by Chelsea Ness
This week, we caught up with Northern Indie Pop band, Captain Wilberforce to find out more about their latest album, ‘When The Dust Just Won’t Settle’. Find out everything you need to know about the album through this detailed interview…
You have just released your latest album, ‘When the Dust Just Won’t Settle’ – where did the name come from and how does it feel to finally get it out ?
It initially popped in my head about the whole Brexit saga, and one of the songs on the album (Green Unpleasant Land) is my take on that. But then I realised it works in lots of different contexts; difficult relationships and mental health issues for example, which are referenced in the album’s lyrics as well. The title seems even more relevant now than when I came up with it last year – not sure when the dust is going to be settling on the current crisis.
The album did take a while to come to fruition as we had a series of obstacles that had to be hurdled to get it finished. We had to leave our old rehearsal / studio building and it took a long time to get settled into our new home (although we’re in a much better situation now!). Our bassist at the time, (Max) had to move back to Italy after a family bereavement. Carl, our drummer was unwell for a while – a bunch of things really that meant it came out nearly two years late. So in answer to your question – it feels fantastic, and at the same time, a relief.
What was the creative process regarding the album? Was there a particular message you wanted the album to represent throughout?
The creative process for us is that I usually come up with lots of scraps of chord sequences and melodies that I try to patch together into a full song structure. The ones that I don’t get fed up with quickly get presented to the other guys in the band at rehearsal, and we try and bash them into shape so they work live. I have a pretty strong idea of how things will sound, but there’s some leeway for everyone to have input, with me having the final say. Yes, I’m a tyrant.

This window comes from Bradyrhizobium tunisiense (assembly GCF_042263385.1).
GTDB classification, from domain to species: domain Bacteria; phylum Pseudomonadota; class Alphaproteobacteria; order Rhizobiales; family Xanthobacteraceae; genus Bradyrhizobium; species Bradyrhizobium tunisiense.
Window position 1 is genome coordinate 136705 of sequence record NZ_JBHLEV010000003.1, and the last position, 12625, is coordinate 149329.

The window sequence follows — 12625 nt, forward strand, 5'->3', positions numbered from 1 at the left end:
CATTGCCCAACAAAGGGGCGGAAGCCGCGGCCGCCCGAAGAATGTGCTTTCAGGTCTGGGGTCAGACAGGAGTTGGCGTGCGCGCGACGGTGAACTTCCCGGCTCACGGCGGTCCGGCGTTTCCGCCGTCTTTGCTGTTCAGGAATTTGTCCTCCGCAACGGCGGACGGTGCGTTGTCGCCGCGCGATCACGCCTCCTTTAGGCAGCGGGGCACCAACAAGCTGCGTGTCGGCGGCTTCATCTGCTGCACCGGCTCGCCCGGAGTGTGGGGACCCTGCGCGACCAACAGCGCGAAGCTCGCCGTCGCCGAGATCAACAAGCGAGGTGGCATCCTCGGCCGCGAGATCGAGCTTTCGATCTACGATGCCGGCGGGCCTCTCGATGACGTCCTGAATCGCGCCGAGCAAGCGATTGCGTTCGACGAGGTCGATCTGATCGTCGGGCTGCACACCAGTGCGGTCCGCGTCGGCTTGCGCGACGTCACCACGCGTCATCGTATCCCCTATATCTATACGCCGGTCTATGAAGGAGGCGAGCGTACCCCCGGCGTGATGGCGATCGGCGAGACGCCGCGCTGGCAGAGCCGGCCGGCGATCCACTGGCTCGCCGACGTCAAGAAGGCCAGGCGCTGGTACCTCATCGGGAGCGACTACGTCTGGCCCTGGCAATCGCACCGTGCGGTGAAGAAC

The album is just a collection of songs – it’s not a themed album or tied together lyrically like The Lemon Twigs – Go To School. It’s hard enough coming up with lyrics for 12 songs without having the extra fun of running a thread through them! As I mentioned before, maybe a loose overarching theme is that things more often than not take a long time to get over.
Was there any particular bands / musicians that influenced the album and if so what drew you to them?
This album was brought to you with the inspiration of:
Elliott Smith – From a Basement on The Hill
Grant Lee Buffalo – Fuzzy
Wilco – Yankee Hotel Foxtrot
Radiohead – A Moon Shaped Pool
Gaz Coombes – Matador
And probably a million other artists that have infiltrated my subconscious over the years. I’m a sucker for outstanding melodies and great harmonies, so that’s what hooked me into these bands.
What’s your favourite track from the album and why?
Honestly, it’s different every day – today, maybe the opening track, Sad Machine. I’m really pleased with the structure – how the middle eight heads off on a tangent that I don’t think anyone would have seen coming. How the guitars sound so meaty towards the end. And because initially we didn’t have the piano parts at the beginning of the song, and though it sounded great, but adding them just took it to a different level.